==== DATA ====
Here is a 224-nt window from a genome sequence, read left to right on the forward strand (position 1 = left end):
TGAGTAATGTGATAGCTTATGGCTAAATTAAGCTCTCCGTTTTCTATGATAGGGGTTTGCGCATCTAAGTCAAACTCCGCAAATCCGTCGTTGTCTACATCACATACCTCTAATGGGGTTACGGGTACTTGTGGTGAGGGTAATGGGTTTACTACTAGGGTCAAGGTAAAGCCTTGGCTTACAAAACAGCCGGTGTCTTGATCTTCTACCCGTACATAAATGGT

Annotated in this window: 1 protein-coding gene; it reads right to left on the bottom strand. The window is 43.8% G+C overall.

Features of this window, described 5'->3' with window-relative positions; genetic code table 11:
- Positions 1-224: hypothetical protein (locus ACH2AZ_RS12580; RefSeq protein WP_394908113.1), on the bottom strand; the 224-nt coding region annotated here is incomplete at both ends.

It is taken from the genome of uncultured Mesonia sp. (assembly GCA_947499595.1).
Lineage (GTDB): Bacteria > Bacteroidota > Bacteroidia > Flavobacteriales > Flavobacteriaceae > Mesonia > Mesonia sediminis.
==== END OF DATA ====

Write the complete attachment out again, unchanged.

Here is a 224-nt window from a genome sequence, read left to right on the forward strand (position 1 = left end):
TGAGTAATGTGATAGCTTATGGCTAAATTAAGCTCTCCGTTTTCTATGATAGGGGTTTGCGCATCTAAGTCAAACTCCGCAAATCCGTCGTTGTCTACATCACATACCTCTAATGGGGTTACGGGTACTTGTGGTGAGGGTAATGGGTTTACTACTAGGGTCAAGGTAAAGCCTTGGCTTACAAAACAGCCGGTGTCTTGATCTTCTACCCGTACATAAATGGT

Annotated in this window: 1 protein-coding gene; it reads right to left on the bottom strand. The window is 43.8% G+C overall.

Features of this window, described 5'->3' with window-relative positions; genetic code table 11:
- Positions 1-224: hypothetical protein (locus ACH2AZ_RS12580; RefSeq protein WP_394908113.1), on the bottom strand; the 224-nt coding region annotated here is incomplete at both ends.

It is taken from the genome of uncultured Mesonia sp. (assembly GCA_947499595.1).
Lineage (GTDB): Bacteria > Bacteroidota > Bacteroidia > Flavobacteriales > Flavobacteriaceae > Mesonia > Mesonia sediminis.